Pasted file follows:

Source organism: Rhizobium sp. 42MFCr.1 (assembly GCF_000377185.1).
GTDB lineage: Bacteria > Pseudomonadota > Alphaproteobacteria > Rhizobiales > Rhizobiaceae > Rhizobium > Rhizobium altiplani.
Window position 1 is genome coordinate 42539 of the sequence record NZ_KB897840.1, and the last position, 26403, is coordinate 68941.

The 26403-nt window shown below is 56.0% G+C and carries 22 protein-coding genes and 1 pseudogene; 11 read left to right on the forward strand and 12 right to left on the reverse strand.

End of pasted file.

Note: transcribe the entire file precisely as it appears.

Source organism: Rhizobium sp. 42MFCr.1 (assembly GCF_000377185.1).
GTDB lineage: Bacteria > Pseudomonadota > Alphaproteobacteria > Rhizobiales > Rhizobiaceae > Rhizobium > Rhizobium altiplani.
Window position 1 is genome coordinate 42539 of the sequence record NZ_KB897840.1, and the last position, 26403, is coordinate 68941.

The 26403-nt window shown below is 56.0% G+C and carries 22 protein-coding genes and 1 pseudogene; 11 read left to right on the forward strand and 12 right to left on the reverse strand.